They have begun using poison. One poacher was caught after laying oranges and cabbages laced with the pesticide Temik in the path of a rhino – Temik is nicknamed “Two-step” because that is how many steps an animal takes before dying. Another poacher planned to poison a waterhole, but was thwarted by an informer. “Poisoning is disgusting because it’s totally indiscriminate and has the potential to do massive harm,” Clemence says.

He has also caught poachers preparing to use the sedatives ketamine and xylazine. Having darted a rhino, they would then hack off its horns before it woke. They once hacked off the horns of a rhino that had been knocked out by a bullet and it woke with half its head missing. The creature survived for a week before Clemence’s unit found it. Vets had to put it down. “When you catch a poacher you want to beat him to death with a pick handle and very slowly break his bones, but you have to be professional,” says David Goosen, manager of the 230-square-mile Sango ranch, which forms part of the conservancy.

The odds are stacked against the SSPU in other ways, too. The poachers are paid well by the syndicates that run them – perhaps $5,000 each for a kilo of rhino horn. And even if caught, their chances of escaping punishment are high. Thanks to bribery or incompetence, just 3 per cent of prosecutions for rhino poaching in Zimbabwe end in convictions.

“You have to virtually catch them in the field red-handed, and even then they often get away with it,” Goosen says. “As soon as they get to the police station, a well-connected lawyer turns up, which means someone higher up is looking after their interests.” The maximum sentence for intent to kill a rhino is nine years for a first offence – less than for stealing cattle.

The SSPU is prevailing nonetheless. In the first three months of 2012, when Clemence arrived, the conservancy lost 14 rhinos. In 2015 it lost 12, last year three. It has also defeated Zimbabwe’s most notorious rhino-poaching gang.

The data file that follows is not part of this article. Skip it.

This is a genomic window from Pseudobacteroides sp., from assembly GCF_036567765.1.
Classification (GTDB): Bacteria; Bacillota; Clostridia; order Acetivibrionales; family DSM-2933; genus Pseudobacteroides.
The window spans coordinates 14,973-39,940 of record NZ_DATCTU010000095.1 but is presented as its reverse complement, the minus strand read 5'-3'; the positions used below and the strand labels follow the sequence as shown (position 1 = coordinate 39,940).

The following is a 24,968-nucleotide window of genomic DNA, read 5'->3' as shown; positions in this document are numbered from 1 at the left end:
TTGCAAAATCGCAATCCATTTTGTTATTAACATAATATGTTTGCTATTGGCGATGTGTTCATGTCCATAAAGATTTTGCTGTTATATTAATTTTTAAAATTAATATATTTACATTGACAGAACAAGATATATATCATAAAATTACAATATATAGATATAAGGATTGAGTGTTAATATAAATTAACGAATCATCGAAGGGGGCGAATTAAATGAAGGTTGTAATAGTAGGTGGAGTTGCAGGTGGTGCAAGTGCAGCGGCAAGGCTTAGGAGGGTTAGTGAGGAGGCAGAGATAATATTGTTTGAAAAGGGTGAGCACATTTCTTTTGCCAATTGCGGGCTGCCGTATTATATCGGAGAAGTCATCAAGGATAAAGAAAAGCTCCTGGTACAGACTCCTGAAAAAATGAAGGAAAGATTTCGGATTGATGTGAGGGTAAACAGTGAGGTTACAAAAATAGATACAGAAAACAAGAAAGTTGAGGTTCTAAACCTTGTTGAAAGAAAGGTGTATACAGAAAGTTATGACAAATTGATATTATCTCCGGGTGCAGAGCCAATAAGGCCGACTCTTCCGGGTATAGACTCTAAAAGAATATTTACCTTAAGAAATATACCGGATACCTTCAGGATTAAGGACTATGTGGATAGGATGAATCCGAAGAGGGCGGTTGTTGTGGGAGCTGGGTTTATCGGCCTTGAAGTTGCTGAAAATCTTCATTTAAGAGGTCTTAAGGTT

Tavengwa Mazhongwe learned his craft from his older brother, “Big Sam”, who was killed poaching in 2009. Mazhongwe was responsible for at least 150 rhino killings, including many in Savé Valley. In December 2015 Clemence learned he was planning another attack and put his rangers on alert.

They found the gang’s spoor at 6.30 one morning, and tracked the four armed men in intense heat for nine hours. The gang took great care to cover their tracks, but late in the afternoon the rangers found them resting in a river bed. The rangers opened fire, killing one and seriously wounding a second. Mazhongwe and one other man escaped, but he was arrested near Harare two weeks later and given a record 35-year sentence for multiple offences. A judge had to acquit an officer in Zimbabwe’s Central Intelligence Organisation who drove the gang to the conservancy in a government vehicle because, he complained, the police did not dare investigate govenment officials. The rangers recovered an AK-47, a Mauser rifle with silencer, an axe, rubber gloves, a medical kit, tinned food and a phone-charger pack.

“You’ll never get to where you say ‘we’ve won’, but we have won in the sense that we’ve brought poaching down to a manageable level,” Clemence says. “We’ve taken out some of the most notorious syndicates. Victory will simply be breeding more than we’re losing and having sustainable numbers to pass to the next generation.” He hopes that the conservancy’s rhino population will reach 200 within two years, enabling it to relocate some animals to other parts of Zimbabwe where the battle is going less well.

The SSPU’s success comes down to skill, motivation, organisation and – above all – resources. The unit costs $400,000 a year, and is funded mainly by foreign NGOs such as Britain’s Tusk Trust. It receives practical support from the conservancy’s private ranches, some of whom – given the dearth of tourism – have to generate the necessary funds by permitting limited elephant and lion hunting for $20,000 an animal.

Zimbabwe’s national parks have no such resources. That is why private conservancies have 80 per cent of the country’s rhinos but 1.5 per cent of its land, while the parks have 15 per cent of the land but 20 per cent of the rhinos. Within a few years most of those parks will have no rhinos at all.

Martin Fletcher’s assignment in Zimbabwe was financed by the Pulitzer Center on Crisis Reporting

This article first appeared in the 18 March 2013 issue of the New Statesman, The German Problem